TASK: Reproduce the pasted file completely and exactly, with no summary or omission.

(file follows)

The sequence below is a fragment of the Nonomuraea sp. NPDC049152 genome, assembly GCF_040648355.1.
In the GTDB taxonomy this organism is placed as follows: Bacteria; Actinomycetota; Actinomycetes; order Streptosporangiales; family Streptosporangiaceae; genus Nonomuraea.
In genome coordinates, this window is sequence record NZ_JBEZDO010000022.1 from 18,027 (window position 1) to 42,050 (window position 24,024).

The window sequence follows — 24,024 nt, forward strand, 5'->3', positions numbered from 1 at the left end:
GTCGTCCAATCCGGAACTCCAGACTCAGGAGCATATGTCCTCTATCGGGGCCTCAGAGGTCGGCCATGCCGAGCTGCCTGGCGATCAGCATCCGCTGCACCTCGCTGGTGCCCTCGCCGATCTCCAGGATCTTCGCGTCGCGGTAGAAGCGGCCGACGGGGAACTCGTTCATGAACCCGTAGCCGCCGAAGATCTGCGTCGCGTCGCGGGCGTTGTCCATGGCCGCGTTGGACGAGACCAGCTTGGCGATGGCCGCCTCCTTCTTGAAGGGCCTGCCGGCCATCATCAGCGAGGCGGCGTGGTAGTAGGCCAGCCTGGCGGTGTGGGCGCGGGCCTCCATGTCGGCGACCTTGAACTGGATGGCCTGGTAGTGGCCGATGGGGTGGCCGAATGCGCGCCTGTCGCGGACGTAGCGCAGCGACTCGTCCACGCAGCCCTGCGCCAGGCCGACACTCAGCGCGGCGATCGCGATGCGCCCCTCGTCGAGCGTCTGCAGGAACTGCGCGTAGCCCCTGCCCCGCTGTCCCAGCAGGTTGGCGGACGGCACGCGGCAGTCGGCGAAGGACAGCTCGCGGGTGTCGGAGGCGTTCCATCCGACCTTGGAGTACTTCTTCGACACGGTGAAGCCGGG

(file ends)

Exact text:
The sequence below is a fragment of the Nonomuraea sp. NPDC049152 genome, assembly GCF_040648355.1.
In the GTDB taxonomy this organism is placed as follows: Bacteria; Actinomycetota; Actinomycetes; order Streptosporangiales; family Streptosporangiaceae; genus Nonomuraea.
In genome coordinates, this window is sequence record NZ_JBEZDO010000022.1 from 18,027 (window position 1) to 42,050 (window position 24,024).

The window sequence follows — 24,024 nt, forward strand, 5'->3', positions numbered from 1 at the left end:
GTCGTCCAATCCGGAACTCCAGACTCAGGAGCATATGTCCTCTATCGGGGCCTCAGAGGTCGGCCATGCCGAGCTGCCTGGCGATCAGCATCCGCTGCACCTCGCTGGTGCCCTCGCCGATCTCCAGGATCTTCGCGTCGCGGTAGAAGCGGCCGACGGGGAACTCGTTCATGAACCCGTAGCCGCCGAAGATCTGCGTCGCGTCGCGGGCGTTGTCCATGGCCGCGTTGGACGAGACCAGCTTGGCGATGGCCGCCTCCTTCTTGAAGGGCCTGCCGGCCATCATCAGCGAGGCGGCGTGGTAGTAGGCCAGCCTGGCGGTGTGGGCGCGGGCCTCCATGTCGGCGACCTTGAACTGGATGGCCTGGTAGTGGCCGATGGGGTGGCCGAATGCGCGCCTGTCGCGGACGTAGCGCAGCGACTCGTCCACGCAGCCCTGCGCCAGGCCGACACTCAGCGCGGCGATCGCGATGCGCCCCTCGTCGAGCGTCTGCAGGAACTGCGCGTAGCCCCTGCCCCGCTGTCCCAGCAGGTTGGCGGACGGCACGCGGCAGTCGGCGAAGGACAGCTCGCGGGTGTCGGAGGCGTTCCATCCGACCTTGGAGTACTTCTTCGACACGGTGAAGCCGGG